[Lectures] Morphogenetically active amorphous polyphosphate nanoparticles: a foundational breakthrough invention for personalized and regenerative medicine & Can microfluidic solve the problems in biomanufacturing-based nanotherapeutics

2020-01-01

Time: Jan.6, Monday, 9:30-11:30
Venue: Meeting Room on the 1st floor, Building B2, University Town Campus

Title 1Morphogenetically active amorphous polyphosphate nanoparticles: a foundational breakthrough invention for personalized and regenerative medicine
Speaker: Prof. Werner E. G. Müller, Johannes Gutenberg University Mainz

Biography:
Prof. Werner E. G. Müller is the Senator and the Academician of the Erfurt Academy of Sciences (Germany), as well as the Academician of the Croatian Academy of molecular biology, (bio)chemistry and tissue engineering. Based on his research achievements, he has been awarded with one ERC Advanced Investigator Grant and three ERC Proof of Concept Grants in the field of enzyme-based biomineralization and regenerative medicine. He was also a recipient of a grant in the frame of the International Human Frontier Science Program. His work had been recognized by more than 20 national and international scientific awards, including the highest award from Germany “German Federal Cross Medal; 1st class” and the “Friendship Award” from China. He has more than 1,200 publications (Hirsch-index: 84; ISI Web of Science), 21 granted patents and 15 patent applications [DEPATISnet – Data base: 226 hits].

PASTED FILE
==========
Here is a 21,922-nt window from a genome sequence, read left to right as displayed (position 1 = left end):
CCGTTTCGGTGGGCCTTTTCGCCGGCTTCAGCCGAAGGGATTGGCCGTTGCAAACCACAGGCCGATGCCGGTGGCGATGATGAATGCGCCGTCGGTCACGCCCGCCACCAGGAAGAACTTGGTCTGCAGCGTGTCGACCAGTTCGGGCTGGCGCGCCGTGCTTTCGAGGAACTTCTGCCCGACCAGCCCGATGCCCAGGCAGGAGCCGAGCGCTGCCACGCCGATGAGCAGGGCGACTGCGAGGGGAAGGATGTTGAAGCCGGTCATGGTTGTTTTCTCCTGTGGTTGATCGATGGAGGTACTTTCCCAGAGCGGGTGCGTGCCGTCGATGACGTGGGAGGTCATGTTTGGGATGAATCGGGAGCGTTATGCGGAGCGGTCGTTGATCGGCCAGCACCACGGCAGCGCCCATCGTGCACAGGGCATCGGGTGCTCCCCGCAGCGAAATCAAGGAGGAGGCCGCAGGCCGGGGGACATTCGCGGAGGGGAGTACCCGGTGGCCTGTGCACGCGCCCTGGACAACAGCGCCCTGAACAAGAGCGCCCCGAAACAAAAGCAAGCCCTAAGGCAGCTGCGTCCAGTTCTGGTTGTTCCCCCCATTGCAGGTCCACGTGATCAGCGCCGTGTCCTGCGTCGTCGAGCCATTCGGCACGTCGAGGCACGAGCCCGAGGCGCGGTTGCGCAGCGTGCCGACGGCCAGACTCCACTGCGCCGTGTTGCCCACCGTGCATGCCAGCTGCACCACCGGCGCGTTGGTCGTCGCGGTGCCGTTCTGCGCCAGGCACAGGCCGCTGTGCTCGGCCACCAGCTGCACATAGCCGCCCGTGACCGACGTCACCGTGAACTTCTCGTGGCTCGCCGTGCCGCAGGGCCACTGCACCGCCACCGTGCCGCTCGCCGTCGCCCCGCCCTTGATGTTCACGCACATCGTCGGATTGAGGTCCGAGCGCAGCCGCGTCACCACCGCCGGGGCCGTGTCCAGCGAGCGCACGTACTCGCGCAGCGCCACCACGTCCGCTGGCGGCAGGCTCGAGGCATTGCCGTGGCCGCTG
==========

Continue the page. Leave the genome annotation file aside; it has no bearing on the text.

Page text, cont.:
Title 2: Can microfluidic solve the problems in biomanufacturing-based nanotherapeutics
Speaker: Prof. Kam W. Leong, Columbia University

Biography:
Kam W. Leong is the Samuel Y. Sheng Professor of Biomedical Engineering at Columbia University. He received his PhD in Chemical Engineering from the University of Pennsylvania. After serving as a faculty in the Department of Biomedical Engineering at The Johns Hopkins School of Medicine for almost 20 years, he moved to Duke University in 2006 to study the interactions of cells with nanostructures for therapeutic applications. After moving to Columbia University in September 2014, he continues to work on nanoparticle-mediated nonviral gene delivery and immunotherapy. He also works on the application of nanostructured biomaterials for regenerative medicine, particularly on understanding cell-topography interactions and on the application of nonviral vectors for direct cellular reprogramming and genome editing. He has published ~330 peer-reviewed research manus with >39,000 citations, an h-index of 103, and holds more than 50 issued patents. His work has been recognized by a Young Investigator Research Achievement Award of the Controlled Release Society, Distinguished Scientist Award of the International Journal of Nanomedicine, Clemson Award for Applied Research of the Society for Biomaterials, and Life Time Achievement Award of the Chinese American Society of Nanomedicine and Nanotechnology. He is the Editor-in-Chief of Biomaterials, a member of the USA National Academy of Inventors, and a member of the USA National Academy of Engineering.


Announced by the School of Materials Science and Engineering


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